[437] ... By my judgement as the amendment reflects ... is that it isn't necessary ... but if it were I would have no hesitation s whatsoever in increasing the level of taxation to pay for what needs to be paid for.
[438] It needs to be understood that what divides the parties isn't so much ... that one party believes in capital projects, on party in revenue spending and one party in keeping the taxation levels down.
[439] What divides them is solely ... [...] of judgements on the bounds between those three elements.
[440] I should say that for us ... revenue services, ordinary database services do come first ... keeping the tax level does come second ... and the prestige projects, even rather good ones like the market square project ... definitely come third.
[441] ... It's not to say that we are ... against capital projects, we are not.
[442] ... We have included in our proposal this year ... twenty thousand revenue effects of a hundred thousand pounds capital bid ... on traffic calming and other similar measures, something which is very popular around the city, as long as you ask people what they want first ... and which in previous years we put forward as a revenue bid.
[443] We decided the best way to deal with that question is through a capital bid and that's what we've done.
[444] And also of course there is the question of Parkside Pool ... although observant members of the council will notice that Parkside Pool isn't mentioned in our amendment.
[445] That is because, fortunately I suppose, ... our Parkside modernisation scheme ... we are reliable informed by officers, would have no revenue effects in ninety three, ninety four.
[446] It would have revenue effect of course in ninety four, ninety five and our future budget will have to reflect that.
[447] ... But in this year ... the first year of the project, because it will be towards the end of the year anyway it has no revenue, net revenue effect.
[448] [...] the basic day to day problems ... that we want to concentrate on ... and on the challenges it faces.
[449] ... Education fund is in there ... we've not raised the price but that is our top priority and we believe it's societies top priority ... also in our amendment is our idea for extending concessionary bus fares for journeys within the city to those of school age ... who do not quality for the statutory schemes run by the county.
[450] The idea there is to try to get some reduction, some reduction ... in the level of traffic at peak hours ... and to help public transport.
[451] And of course in a scheme like that many details have to be worked out especially in negotiations with the bus company for the figure we have put in is I think a realistic figure for the first year of the scheme.
[452] We also want to ... bring about improvements in some ... well appreciated services.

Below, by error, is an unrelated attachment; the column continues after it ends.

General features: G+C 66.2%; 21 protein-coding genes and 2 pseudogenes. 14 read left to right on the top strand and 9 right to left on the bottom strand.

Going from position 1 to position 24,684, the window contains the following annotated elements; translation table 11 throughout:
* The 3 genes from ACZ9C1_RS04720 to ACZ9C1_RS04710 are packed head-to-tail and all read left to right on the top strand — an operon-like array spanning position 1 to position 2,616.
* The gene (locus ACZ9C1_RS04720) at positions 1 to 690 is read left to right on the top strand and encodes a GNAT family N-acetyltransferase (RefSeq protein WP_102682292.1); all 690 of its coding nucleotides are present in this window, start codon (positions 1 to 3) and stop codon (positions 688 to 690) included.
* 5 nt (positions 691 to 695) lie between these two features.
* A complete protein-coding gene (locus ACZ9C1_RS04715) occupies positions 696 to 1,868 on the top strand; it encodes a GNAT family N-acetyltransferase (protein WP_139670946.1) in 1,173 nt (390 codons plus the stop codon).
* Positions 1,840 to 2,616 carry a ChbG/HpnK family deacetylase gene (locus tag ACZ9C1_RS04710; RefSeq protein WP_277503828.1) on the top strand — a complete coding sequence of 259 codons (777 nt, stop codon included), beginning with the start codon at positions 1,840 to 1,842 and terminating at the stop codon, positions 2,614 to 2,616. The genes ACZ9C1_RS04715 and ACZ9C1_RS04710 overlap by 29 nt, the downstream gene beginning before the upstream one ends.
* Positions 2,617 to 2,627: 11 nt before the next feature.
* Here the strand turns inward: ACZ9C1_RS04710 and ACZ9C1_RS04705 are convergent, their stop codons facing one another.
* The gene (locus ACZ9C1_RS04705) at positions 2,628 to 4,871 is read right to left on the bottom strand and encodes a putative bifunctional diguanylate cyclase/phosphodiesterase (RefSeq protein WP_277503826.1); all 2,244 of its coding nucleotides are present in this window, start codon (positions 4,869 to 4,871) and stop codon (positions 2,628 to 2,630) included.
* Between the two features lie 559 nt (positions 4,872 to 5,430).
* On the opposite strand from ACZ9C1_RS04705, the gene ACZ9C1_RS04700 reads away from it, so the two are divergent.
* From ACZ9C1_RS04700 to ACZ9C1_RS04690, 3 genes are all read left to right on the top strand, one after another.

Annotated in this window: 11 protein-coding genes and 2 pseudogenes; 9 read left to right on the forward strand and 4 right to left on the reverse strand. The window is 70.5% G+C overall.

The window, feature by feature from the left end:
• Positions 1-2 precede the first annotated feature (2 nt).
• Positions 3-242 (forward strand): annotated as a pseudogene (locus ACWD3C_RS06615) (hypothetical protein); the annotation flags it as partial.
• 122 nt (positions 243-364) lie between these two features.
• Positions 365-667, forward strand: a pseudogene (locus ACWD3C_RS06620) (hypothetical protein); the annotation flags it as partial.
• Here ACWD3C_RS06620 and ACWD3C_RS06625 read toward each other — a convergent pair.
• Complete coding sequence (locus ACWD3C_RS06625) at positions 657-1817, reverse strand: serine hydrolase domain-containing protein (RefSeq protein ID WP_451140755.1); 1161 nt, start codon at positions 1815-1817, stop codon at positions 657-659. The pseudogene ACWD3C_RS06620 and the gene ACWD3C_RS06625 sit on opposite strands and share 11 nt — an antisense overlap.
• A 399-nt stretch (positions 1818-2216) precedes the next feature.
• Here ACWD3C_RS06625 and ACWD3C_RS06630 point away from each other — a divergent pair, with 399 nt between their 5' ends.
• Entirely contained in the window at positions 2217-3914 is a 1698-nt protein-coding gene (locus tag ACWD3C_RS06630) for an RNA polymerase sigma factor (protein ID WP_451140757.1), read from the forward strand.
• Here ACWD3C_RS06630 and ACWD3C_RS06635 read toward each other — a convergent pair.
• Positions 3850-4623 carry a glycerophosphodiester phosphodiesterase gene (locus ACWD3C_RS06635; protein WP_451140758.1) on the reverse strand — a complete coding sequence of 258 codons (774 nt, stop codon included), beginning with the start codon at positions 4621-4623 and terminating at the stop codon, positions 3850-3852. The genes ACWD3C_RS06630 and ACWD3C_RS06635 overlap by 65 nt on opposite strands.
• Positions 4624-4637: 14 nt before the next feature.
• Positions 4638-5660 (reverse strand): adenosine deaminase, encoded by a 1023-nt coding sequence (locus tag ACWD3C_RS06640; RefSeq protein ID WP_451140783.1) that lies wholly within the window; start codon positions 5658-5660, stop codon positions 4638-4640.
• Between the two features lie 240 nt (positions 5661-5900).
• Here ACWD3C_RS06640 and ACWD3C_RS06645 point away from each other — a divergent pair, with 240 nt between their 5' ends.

[453] Services the council [...] provides which we think could benefit from extra resources.
[454] The example of this of course is the night time call out service, which all parties support, which comes every year as a problem of funding, do we want a full week service?
[455] And we do, the question is can we afford it and we think we can.
[456] These services of course have to be paid for and we do aim ... to keep the level of taxation as low as possible ... but of course we can't aim to bring it down as far as conservatives would want because ... we need, we in the city need, to spend money on things like the education fund ... without which it becomes a city less worth living in.
[457] But we are ... looking f for savings to make greater efficiencies and we think we've found some.
[458] I'm gonna start ... with the support for trade unions ... small item ... [...] twenty six thousand pounds to the NALGO project, there's a G M B budget but that's all ... nearly all paid for out of direct services we don't want to touch that.
[459] This county pays for a full time union official ... this is extravagant, one full timer for five hundred members, that is way over the top ... let me tell you.
[460] I'll give you one example ... the union of communication workers for the post office has one full time worker, one full time officer for two to three thousand.
[461] So we propose to cut that support by half ... in this year and to keep it under review for future years as well.
[462] Because we want to see a review of the whole system of union representation within the council to see whether it's an appropriate sort of representation for an organisation of this size.
[463] We are not against unions, we are for unions, unions can be very useful not only for their members but also for the management, we recognise that.
[464] The amount of money put in by the public.
Unknown speaker (KGXPSUNK) [...]
(PS4TG) [465] I would say to you you've already spent seven minutes of your time ... erm now
Unknown speaker (KGXPSUNK) [...]
(PS4TG) [466] allow you seven minutes in initially also and so